This week, two of the outlets that I consider to be among the most reliable COVID-19 news sources published stories on our coming pandemic winter. Obviously, you should read both pieces in full, but here are my takeaways.
The first story comes from The Atlantic’s science desk, with a triple-star byline including Katherine J. Wu, Ed Yong, and Sarah Zhang.
This piece focuses on the changing role of vaccination in protecting the U.S. from COVID-19. After a few months of encouraging data, suggesting that vaccines could protect us against coronavirus infection and transmission, we are now back to using COVID-19 vaccines for their initial purpose: preventing severe disease and death. As we see higher numbers of breakthrough cases, we can take comfort in the fact that those cases will rarely lead to hospitalization or death. (Though the risk of Long COVID after vaccination is less known.)
The Atlantic’s article also explains who is now most at risk of COVID-19, and how that risk may shift in the coming months. Right now, unvaccinated children face high risk, especially if they live in communities where most of the adults aren’t vaccinated. But that won’t always be the case:
Relative risk will keep shifting, even if the virus somehow stops mutating and becomes a static threat. (It won’t.) Our immune systems’ memories of the coronavirus, for instance, could wane—possibly over the course of years, if immunization against similar viruses is a guide. People who are currently fully vaccinated may eventually need boosters. Infants who have never encountered the coronavirus will be born into the population, while people with immunity die. Even the vaccinated won’t all look the same: Some, including people who are moderately or severely immunocompromised, might never respond to the shots as well as others.
At the end of the article, the writers touch on variants. Delta is now the world’s major concern, but future variants might develop new mutations and pose new dangers. Yet the writers say that any variant “can be stopped through the combined measures of vaccines, masks, distancing, and other measures that cut the conduits they need to travel.”
The second “pandemic winter” story comes from ace STAT News reporter Helen Branswell. Branswell goes into more detail about potential variant scenarios, outlining what Delta may do and how other mutations may arise as the weather gets colder.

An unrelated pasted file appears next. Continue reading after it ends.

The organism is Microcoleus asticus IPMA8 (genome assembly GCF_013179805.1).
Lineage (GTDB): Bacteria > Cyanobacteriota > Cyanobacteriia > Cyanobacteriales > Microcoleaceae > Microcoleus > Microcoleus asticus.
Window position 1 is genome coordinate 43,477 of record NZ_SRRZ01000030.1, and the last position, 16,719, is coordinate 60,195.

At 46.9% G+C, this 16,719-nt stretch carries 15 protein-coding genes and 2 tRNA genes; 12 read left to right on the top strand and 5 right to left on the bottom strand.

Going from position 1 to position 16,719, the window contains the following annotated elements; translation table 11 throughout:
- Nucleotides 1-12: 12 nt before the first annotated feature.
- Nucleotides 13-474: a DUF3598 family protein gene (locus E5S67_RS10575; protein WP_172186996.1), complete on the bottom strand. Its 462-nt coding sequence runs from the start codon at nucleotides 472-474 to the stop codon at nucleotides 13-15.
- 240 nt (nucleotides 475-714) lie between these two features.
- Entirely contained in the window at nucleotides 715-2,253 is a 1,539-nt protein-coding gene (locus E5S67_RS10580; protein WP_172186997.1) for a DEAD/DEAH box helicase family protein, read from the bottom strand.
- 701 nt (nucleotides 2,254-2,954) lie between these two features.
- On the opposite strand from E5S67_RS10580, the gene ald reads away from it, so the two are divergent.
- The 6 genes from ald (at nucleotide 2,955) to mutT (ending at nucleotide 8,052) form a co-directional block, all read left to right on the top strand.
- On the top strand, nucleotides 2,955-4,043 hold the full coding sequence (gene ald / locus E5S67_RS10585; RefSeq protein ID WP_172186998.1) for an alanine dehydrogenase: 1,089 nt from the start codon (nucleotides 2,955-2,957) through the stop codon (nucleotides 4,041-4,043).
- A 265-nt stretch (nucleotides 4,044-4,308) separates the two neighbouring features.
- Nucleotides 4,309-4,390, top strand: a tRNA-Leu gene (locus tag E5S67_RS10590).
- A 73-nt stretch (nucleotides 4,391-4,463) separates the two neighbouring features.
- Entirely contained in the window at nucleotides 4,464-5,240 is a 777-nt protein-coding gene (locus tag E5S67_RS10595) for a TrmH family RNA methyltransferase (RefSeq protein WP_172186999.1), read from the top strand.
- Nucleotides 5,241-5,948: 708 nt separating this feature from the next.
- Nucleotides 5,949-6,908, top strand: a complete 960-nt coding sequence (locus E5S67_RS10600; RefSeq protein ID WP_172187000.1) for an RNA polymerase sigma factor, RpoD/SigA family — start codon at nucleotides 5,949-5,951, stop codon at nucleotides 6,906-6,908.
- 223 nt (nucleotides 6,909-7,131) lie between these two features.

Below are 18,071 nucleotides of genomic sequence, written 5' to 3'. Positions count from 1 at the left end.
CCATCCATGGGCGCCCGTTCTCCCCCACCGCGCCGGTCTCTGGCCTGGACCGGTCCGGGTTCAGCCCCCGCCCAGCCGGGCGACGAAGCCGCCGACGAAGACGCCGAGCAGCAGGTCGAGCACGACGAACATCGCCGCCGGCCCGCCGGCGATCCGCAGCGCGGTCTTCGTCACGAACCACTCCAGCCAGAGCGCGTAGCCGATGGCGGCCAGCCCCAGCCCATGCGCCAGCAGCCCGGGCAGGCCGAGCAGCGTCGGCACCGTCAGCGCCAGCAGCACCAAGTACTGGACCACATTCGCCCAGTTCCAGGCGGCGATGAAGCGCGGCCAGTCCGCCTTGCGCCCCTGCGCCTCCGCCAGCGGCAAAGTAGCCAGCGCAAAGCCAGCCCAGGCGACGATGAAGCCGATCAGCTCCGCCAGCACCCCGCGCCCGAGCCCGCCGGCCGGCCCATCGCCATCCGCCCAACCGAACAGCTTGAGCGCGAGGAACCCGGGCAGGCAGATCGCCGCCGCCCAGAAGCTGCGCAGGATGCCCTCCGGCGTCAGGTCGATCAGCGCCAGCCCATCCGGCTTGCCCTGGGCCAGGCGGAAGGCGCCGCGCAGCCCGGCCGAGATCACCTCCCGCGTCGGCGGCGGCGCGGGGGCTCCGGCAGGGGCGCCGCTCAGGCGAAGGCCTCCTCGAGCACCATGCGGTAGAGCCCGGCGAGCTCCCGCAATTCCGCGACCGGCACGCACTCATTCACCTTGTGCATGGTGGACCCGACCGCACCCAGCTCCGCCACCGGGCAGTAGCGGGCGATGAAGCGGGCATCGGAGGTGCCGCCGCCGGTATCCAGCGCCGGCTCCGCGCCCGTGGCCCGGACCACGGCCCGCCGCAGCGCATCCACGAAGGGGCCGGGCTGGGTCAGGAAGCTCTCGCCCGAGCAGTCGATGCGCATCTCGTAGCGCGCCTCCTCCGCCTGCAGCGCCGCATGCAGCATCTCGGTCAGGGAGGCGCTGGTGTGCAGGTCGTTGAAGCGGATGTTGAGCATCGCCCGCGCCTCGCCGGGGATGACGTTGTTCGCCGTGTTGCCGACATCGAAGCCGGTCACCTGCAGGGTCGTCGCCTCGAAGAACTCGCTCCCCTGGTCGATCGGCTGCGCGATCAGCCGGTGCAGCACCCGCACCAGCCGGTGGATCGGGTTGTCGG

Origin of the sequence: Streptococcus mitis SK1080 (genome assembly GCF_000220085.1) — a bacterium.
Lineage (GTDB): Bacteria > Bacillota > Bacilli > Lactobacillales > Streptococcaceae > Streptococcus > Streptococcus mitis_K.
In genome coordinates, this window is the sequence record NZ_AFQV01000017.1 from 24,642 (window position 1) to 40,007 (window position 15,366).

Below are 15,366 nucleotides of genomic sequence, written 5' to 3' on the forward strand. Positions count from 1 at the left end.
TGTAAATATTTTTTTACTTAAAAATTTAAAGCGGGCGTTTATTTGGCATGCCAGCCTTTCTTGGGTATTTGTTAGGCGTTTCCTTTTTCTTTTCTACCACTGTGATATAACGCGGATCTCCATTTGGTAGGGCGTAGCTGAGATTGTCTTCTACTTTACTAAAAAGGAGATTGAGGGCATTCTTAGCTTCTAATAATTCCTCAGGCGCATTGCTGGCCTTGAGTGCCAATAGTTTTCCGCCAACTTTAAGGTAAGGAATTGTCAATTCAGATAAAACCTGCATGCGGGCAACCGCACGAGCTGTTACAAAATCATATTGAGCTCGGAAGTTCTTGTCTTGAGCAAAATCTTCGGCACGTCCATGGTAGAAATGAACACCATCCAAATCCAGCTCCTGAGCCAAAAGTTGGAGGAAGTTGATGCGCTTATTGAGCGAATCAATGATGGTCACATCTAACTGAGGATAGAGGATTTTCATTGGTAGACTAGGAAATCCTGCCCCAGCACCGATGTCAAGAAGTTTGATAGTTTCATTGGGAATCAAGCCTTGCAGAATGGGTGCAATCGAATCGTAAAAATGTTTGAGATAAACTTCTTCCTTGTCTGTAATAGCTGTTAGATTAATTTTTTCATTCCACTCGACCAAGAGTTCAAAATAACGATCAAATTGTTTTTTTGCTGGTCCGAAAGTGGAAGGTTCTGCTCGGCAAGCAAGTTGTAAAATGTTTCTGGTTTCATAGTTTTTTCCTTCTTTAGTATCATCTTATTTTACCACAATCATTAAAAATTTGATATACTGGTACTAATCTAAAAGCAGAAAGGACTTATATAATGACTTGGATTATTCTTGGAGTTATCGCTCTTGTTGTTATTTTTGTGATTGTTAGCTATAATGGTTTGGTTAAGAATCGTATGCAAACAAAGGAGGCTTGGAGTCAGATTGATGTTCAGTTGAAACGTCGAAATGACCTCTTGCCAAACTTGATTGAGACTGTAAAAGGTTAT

Some modeling efforts suggest that COVID-19 case numbers may stay low once the Delta wave ends, Branswell reports, because the majority of Americans are now fully vaccinated or have some immunity from a prior infection. But if another dangerous variant comes along, we could be in trouble. Still, if cases go up again, we won’t see as many hospitalizations or deaths as we did last winter, thanks to the vaccines.
I personally take comfort in this quotation from computational biologist Trevor Bedford:
“It is likely that we’ll see some wave,” Bedford said. “I would like to think it’s very unlikely to be as big as it was last year.”
Because Delta is causing the vast majority of the world’s COVID-19 cases right now, Branswell reports, future variants would likely arise from Delta. That could mean even more transmissibility or challenges to the human immune system. There’s a lot of uncertainty involved in trying to predict mutations, though. Branswell points out:
Early in the pandemic, coronavirus experts confidently opined that this family of viruses mutates far more slowly than, say, influenza, and major changes weren’t likely to undermine efforts to control SARS-2. But no one alive had watched a new coronavirus cycle its way through hundreds of millions of people before.
Branswell’s story also spends time explaining the potential pressures that COVID-19 could put on the healthcare system if combined with flu or other respiratory viruses. Healthcare workers may need to distinguish COVID-19 cases from flu cases, then treat both with similar equipment.
The story makes a pretty good argument for getting your flu shot now, if it’s available to you. I got mine last week.